July 28, 2013

Cannabis Christian Conundrum: Your Sacrament Is Too Mild And Too Popular

July 28, 2013
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religion god cannabis marijuanaMy colleague Anthony Johnson has already written up an excellent piece on God, Jesus & Cannabis: a Holy Trinity? The First Amendment on Trial, detailing the cruel imprisonment of Roger Christie of the Hawai’i THC Ministry.  What I found interesting was the analysis of the case by Douglas Laycock, a constitutional law professor at University of Virginia.  Mr. Christie will be basing his appeal on the Religious Freedom Restoration Act (RFRA), a Clinton-era law that provides some measure of protection for religious uses of forbidden sacraments.  The RFRA has been used successfully by adherents of native religions who use peyote or hoasca, both powerful hallucinogens that are Schedule I drugs – dangerous drugs with no medical use, as the government mistakenly classifies cannabis.  Interestingly, Prof. Laycock told the New York Times the following:

“The difference is that peyote and hoasca have little or no recreational market, and that is not likely to change because they make you sick before they make you high. Marijuana has a huge recreational market. Diversion from religious to recreational uses, and false claims of religious use, would be major problems.”

According to the RFRA, the government must have a “compelling interest” to “substantially burden” the free exercise of religion as guaranteed by the First Amendment.  Preventing members of a religion from using their holy sacrament is definitely a substantial burden.  For instance, we substantially burden the followers of, say, Cthulhu* by forbidding them from practicing virgin sacrifices, because the government has a compelling interest to prevent murder.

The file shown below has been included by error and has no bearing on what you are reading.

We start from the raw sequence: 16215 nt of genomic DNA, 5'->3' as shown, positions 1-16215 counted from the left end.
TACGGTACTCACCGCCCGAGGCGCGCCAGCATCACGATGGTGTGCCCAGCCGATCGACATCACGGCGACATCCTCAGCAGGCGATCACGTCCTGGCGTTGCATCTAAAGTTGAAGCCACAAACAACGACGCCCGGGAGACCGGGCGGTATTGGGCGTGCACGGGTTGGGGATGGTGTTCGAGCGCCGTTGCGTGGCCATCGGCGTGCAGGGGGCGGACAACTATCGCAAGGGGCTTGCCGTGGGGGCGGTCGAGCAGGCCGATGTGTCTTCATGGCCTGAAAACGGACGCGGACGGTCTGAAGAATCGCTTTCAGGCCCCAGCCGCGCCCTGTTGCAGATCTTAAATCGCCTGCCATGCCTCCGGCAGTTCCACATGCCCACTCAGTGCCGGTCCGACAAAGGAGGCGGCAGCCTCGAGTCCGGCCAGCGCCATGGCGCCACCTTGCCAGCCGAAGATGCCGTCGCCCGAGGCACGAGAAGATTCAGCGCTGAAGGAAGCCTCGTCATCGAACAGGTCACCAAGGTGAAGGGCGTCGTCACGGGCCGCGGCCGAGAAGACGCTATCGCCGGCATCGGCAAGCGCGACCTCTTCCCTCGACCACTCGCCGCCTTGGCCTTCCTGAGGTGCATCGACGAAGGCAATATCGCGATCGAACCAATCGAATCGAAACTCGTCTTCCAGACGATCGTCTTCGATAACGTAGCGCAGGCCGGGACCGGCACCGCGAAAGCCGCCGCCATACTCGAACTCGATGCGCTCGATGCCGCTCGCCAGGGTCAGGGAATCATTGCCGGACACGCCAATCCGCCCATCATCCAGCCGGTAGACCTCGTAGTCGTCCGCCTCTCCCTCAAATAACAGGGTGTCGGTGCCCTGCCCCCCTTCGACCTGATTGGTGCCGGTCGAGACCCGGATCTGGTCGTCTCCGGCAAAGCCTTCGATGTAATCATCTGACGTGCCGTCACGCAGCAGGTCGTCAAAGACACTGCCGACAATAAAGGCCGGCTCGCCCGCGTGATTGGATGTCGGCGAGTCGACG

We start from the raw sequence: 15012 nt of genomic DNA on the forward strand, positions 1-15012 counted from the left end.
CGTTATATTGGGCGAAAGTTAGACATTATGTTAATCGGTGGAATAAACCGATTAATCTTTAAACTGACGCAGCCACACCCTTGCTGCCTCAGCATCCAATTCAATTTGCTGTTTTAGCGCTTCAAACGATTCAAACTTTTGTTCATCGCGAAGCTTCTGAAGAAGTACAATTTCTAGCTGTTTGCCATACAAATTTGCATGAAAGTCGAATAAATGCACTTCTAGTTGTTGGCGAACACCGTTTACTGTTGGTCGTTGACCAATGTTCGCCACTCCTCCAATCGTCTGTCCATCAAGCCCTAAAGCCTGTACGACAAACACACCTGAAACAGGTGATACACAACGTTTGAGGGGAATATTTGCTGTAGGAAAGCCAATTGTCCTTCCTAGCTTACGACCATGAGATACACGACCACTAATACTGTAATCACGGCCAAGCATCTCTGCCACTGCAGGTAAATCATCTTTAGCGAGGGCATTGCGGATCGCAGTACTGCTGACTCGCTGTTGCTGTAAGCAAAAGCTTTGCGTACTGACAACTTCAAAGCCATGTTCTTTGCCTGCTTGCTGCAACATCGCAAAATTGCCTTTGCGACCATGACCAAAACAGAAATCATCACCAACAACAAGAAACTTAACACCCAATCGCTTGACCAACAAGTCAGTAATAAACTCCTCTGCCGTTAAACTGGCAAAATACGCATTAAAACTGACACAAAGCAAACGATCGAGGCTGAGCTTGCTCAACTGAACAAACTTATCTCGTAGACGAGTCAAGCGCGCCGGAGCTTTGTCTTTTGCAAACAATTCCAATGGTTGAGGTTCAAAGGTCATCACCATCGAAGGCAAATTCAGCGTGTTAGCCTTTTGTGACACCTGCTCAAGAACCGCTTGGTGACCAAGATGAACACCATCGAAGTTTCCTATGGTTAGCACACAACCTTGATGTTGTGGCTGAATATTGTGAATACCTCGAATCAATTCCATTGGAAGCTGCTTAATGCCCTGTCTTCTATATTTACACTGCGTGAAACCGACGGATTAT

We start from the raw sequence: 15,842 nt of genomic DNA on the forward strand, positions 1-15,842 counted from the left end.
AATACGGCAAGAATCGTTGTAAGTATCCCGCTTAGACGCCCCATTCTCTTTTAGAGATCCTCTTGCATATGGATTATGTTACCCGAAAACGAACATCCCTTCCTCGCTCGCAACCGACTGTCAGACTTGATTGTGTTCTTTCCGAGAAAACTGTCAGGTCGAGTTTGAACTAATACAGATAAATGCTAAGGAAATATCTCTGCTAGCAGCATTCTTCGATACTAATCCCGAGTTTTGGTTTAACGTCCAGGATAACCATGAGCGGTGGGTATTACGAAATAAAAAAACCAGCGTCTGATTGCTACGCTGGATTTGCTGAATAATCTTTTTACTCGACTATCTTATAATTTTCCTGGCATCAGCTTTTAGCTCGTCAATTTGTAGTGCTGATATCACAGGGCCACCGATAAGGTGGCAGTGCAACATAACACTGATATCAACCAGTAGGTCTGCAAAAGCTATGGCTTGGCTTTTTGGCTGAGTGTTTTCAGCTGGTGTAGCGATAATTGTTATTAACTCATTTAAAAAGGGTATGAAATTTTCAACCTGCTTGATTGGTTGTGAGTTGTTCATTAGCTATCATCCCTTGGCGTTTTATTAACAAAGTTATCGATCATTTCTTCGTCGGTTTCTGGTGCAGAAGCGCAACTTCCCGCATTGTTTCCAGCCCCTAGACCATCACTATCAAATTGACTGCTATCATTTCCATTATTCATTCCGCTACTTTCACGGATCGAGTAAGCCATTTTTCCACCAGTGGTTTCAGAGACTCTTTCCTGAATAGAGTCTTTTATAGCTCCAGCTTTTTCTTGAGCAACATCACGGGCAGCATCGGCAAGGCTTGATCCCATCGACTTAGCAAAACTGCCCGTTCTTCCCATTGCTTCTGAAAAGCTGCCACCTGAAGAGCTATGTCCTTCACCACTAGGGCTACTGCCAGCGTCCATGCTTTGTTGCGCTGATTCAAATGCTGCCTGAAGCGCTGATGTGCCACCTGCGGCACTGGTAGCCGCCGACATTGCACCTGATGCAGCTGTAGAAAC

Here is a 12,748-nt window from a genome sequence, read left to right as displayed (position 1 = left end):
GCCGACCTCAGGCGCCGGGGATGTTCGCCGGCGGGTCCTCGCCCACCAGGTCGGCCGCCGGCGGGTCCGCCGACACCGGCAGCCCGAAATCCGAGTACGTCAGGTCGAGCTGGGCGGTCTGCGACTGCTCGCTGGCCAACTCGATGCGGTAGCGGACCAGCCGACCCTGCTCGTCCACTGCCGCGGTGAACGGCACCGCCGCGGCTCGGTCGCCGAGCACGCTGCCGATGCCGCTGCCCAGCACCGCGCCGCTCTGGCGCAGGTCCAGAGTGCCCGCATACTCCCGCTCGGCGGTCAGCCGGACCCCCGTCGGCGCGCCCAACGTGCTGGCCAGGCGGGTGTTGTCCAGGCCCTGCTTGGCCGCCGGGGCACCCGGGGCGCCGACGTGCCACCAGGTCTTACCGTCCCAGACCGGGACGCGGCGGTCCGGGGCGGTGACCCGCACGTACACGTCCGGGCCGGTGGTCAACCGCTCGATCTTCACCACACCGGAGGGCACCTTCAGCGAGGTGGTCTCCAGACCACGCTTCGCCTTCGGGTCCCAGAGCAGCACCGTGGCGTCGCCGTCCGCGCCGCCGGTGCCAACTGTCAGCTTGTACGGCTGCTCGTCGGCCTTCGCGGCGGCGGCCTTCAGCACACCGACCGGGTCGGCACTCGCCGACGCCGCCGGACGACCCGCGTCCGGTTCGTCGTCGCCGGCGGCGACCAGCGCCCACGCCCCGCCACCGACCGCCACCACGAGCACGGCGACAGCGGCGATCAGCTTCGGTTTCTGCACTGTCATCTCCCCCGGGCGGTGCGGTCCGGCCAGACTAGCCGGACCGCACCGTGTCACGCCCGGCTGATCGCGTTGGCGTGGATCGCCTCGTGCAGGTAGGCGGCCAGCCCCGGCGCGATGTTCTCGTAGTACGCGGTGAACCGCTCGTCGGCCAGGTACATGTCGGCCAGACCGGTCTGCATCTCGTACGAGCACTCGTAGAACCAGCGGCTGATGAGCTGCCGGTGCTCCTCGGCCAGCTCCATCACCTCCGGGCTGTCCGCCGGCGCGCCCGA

In the case of sacramental cannabis, the government’s compelling interest is the enforcement of the Controlled Substances Act, that law that makes cannabis illegal for anyone to use any time for any reason.  Yes, cannabis, peyote, and hoasca are all Schedule I, but the peyote and hoasca make you puke violently and are only used by small, readily identifiable sects of true believers.  If Uncle Sam turns a blind eye when some natives visit the spirit realm, that’s not likely to lead to teenagers taking peyote trips and drinking hoasca tea after school at 4:20pm.

But if Uncle Sam allows the Roger Christies, the Rastafarians, and the Coptic Christians to use cannabis without repercussions, there will be twenty million suddenly religious pot smokers in America and enforcing the Controlled Substances Act against marijuana will be nigh impossible.

So, as sacraments go, cannabis is just too mild and too popular to pass Constitutional scrutiny.  I wish Roger Christie all the luck in the world, but so long as the Controlled Substances Act exists and cannabis is in Schedule I, I cannot see how a RFRA appeal can ever be successful.

This case just highlights a larger issue in cannabis activism: the seeking of exemptions to criminal penalties for certain reasons, rather than the seeking of the right to use cannabis, period.  So long as we fight for exemptions, like freedom to use cannabis if we have a certain ailment or freedom to use cannabis if we follow a certain belief, we tacitly approve of two assumptions – 1) someone has the right to judge whether we get to use cannabis and 2) cannabis use without ailment or belief is somehow wrong.

*Cthulhu is a fictional cosmic entity created by horror author H. P. Lovecraft in 1926.  I use it in place of real religions to avoid offense.  

Source: National Cannabis Coalitionmake a donation


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